The archaeological area of the Vicus Caprarius, the Insula di San Vincenza and the Città dell’Acqua in Rome was dicovered by chance in 1999. It consists of two Roman insulae, both constructed during the reign of Emperor Nero.
Vicus Caprarius, Insula di San Vincenzo and Città dell’Acqua in Rome
Address: Vicolo del Puttarello, 5/Via di San Vincenzo, 9 – Rome. Phone: +39 339 7986192. Opening times: Tuesday to Friday from 11:00 till 17:30, Saturday and Sunday from 11:00 till 19:00. Closed: Mondays, 15 August, 25 December. Ticket price: 3 Euros; over 65, students 18 to 25 of age, Roma Pass holders: 1,50 Euros; children 8 to 14 of age: 1 Euro; children younger than 8: Free. (Note that prices and times may be subject to change.)
History and description
In 1999, during renovation work on the no longer existing Cinema Trevi, excavations unearthed two buildings on the west side of what is thought to have been the Roman Vicus Caprarius.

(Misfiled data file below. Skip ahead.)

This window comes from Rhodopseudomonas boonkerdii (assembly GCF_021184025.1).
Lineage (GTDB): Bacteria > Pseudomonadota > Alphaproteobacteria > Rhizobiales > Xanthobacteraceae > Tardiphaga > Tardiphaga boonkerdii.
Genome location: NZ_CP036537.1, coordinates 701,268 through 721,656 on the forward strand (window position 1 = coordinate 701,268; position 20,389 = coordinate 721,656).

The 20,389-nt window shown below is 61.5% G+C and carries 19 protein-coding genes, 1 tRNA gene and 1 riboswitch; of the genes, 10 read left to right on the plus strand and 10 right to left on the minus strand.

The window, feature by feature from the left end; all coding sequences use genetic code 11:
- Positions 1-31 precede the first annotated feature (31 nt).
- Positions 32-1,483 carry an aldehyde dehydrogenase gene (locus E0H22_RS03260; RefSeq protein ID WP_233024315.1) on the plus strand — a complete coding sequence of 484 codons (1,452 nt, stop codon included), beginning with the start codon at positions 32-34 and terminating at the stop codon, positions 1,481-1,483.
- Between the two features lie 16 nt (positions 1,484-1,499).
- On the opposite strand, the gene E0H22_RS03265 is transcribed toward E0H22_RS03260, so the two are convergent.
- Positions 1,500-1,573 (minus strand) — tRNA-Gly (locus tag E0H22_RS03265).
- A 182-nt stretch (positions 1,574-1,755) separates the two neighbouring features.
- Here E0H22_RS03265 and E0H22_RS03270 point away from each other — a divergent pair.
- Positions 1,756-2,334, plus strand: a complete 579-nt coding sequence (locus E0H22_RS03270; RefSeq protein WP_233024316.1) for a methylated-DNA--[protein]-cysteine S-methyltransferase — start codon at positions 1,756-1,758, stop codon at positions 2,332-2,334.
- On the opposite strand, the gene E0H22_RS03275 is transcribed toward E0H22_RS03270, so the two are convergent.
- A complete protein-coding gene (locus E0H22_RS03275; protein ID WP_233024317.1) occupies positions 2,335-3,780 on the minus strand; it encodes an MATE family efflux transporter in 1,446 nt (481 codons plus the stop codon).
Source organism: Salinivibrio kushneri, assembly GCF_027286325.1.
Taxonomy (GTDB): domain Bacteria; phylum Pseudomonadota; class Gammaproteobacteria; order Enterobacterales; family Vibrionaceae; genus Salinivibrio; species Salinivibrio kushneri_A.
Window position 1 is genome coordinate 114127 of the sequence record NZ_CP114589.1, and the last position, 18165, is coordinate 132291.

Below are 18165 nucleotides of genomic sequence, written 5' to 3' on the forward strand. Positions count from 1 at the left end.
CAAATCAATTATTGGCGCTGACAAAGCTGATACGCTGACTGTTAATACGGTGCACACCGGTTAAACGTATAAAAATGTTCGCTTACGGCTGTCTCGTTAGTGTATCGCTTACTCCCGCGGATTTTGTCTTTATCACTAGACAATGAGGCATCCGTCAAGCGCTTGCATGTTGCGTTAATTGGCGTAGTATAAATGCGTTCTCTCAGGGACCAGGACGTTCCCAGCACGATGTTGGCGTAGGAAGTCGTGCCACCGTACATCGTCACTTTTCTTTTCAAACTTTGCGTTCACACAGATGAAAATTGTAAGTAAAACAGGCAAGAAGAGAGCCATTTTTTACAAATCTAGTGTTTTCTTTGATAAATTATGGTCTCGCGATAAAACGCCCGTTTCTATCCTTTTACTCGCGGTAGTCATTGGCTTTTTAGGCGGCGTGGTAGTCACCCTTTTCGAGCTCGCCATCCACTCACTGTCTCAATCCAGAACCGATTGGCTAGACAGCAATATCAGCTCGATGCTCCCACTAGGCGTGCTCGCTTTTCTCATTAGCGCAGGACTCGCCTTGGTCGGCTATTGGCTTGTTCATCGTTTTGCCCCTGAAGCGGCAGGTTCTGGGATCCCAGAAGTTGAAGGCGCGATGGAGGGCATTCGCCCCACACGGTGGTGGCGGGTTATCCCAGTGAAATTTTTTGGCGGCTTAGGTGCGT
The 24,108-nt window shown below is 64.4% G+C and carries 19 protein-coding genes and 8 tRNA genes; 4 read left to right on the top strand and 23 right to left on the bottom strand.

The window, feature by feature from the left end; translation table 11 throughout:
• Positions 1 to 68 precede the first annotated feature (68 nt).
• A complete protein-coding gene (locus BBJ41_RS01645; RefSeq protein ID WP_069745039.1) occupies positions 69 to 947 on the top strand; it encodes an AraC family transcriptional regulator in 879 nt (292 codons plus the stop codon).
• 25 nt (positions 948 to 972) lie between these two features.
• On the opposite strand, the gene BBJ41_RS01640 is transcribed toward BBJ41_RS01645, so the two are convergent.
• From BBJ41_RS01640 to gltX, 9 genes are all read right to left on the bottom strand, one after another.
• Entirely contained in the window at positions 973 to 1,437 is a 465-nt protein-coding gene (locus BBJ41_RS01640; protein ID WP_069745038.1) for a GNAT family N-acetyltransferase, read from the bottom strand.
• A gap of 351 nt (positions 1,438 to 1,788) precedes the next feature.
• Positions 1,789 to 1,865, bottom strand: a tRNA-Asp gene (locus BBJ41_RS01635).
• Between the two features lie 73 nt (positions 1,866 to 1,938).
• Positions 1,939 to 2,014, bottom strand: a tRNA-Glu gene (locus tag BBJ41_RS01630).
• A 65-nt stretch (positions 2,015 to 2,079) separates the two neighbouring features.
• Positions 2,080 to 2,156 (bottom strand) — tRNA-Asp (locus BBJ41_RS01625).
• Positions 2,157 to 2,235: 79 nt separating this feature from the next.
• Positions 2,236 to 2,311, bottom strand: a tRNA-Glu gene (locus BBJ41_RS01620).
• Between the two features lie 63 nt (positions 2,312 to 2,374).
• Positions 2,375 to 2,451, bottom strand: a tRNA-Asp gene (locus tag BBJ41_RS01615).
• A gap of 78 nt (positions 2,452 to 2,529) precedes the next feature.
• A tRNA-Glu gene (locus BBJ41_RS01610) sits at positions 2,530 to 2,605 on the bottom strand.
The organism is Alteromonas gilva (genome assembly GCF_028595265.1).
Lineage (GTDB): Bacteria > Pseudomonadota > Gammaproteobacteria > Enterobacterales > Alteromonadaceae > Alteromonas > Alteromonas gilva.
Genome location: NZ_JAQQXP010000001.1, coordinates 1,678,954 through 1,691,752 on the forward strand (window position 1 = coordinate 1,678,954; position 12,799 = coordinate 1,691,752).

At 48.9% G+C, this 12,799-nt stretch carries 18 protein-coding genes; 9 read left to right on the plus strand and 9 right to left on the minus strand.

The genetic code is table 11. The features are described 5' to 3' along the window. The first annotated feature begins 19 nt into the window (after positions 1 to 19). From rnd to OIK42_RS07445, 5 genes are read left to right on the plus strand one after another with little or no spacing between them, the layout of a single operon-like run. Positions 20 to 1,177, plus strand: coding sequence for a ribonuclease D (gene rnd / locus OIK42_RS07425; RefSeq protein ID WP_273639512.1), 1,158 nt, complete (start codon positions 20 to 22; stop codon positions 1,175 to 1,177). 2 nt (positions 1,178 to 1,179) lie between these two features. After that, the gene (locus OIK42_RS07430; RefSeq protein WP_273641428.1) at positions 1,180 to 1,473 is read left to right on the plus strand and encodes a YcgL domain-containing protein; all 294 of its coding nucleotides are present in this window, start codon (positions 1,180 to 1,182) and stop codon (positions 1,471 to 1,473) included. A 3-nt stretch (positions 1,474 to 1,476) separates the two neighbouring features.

Building on the north side
The building on the north side was a three floor insula, with shops on the ground floor. (An insula was a Roman apartment building.)
This building was probably constructed after the 64 AD fire. Having already been restored twice, around the middle of the 4th century it was transformed into a luxurious domus. The ground floor of the building was probably destroyed in 455, when the Vandals led by Genseric sacked the city.
Decorations that can still be seen included marble wall coverings and floor mosaics.
South side building
The building on the south side dates from the same period. In the beginning of the 2nd century, two of its large barrel vaulted rooms were transformed into a large water cistern, probably the castellum aquae of the Acquedotto Vergine. The cistern was used until 537, when the Visigoths destroyed the aqyeduct.
Between the 11th and 12th centuries, the area’s ground level was raised 5 meters. Two separate residential units were constructed on the new level.